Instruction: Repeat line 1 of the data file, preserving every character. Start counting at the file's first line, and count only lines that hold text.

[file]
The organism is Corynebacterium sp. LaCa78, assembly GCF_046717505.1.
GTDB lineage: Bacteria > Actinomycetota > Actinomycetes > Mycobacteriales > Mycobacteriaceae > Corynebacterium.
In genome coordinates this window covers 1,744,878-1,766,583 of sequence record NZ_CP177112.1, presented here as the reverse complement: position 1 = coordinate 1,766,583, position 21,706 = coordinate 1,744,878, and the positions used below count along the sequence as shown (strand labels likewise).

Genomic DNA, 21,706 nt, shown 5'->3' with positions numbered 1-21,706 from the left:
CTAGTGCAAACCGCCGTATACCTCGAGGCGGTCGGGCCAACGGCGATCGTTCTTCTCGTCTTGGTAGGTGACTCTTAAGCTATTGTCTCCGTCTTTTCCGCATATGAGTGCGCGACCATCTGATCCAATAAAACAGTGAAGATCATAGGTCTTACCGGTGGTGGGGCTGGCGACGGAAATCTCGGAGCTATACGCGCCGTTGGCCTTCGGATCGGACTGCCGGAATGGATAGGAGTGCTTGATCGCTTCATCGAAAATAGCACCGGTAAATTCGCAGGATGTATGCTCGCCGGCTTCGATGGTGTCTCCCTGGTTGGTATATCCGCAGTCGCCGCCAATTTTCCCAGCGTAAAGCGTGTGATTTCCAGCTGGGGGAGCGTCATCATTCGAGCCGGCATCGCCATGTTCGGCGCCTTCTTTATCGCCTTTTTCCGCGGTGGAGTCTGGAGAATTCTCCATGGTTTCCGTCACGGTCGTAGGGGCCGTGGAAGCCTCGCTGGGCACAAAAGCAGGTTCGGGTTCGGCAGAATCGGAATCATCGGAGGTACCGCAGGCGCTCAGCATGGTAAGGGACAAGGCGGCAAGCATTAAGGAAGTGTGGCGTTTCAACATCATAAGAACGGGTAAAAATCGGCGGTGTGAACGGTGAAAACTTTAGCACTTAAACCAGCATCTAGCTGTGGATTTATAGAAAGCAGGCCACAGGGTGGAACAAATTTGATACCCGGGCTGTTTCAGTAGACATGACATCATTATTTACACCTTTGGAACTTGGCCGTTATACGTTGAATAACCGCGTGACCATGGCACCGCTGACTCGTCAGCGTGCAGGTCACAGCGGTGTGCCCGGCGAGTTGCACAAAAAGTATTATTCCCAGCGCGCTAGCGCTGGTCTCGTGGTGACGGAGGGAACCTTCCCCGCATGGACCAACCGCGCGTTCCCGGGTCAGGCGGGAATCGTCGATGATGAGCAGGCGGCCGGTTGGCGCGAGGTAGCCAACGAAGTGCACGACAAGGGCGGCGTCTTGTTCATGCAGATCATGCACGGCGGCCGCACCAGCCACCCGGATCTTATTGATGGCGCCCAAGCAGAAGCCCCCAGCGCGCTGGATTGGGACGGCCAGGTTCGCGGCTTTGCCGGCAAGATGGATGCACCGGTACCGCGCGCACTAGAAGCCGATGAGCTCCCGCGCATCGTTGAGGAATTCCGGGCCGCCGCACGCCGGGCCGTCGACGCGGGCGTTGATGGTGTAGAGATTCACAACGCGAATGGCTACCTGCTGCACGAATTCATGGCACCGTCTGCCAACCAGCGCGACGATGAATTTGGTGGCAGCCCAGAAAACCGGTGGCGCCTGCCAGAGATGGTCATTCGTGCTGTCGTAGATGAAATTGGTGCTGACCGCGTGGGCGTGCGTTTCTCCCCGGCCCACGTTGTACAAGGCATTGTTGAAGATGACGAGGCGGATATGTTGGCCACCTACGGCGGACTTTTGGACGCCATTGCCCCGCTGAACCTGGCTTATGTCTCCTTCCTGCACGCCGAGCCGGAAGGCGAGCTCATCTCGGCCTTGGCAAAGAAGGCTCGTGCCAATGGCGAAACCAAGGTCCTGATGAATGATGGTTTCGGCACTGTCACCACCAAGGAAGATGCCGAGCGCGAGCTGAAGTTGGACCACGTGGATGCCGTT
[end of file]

The organism is Corynebacterium sp. LaCa78, assembly GCF_046717505.1.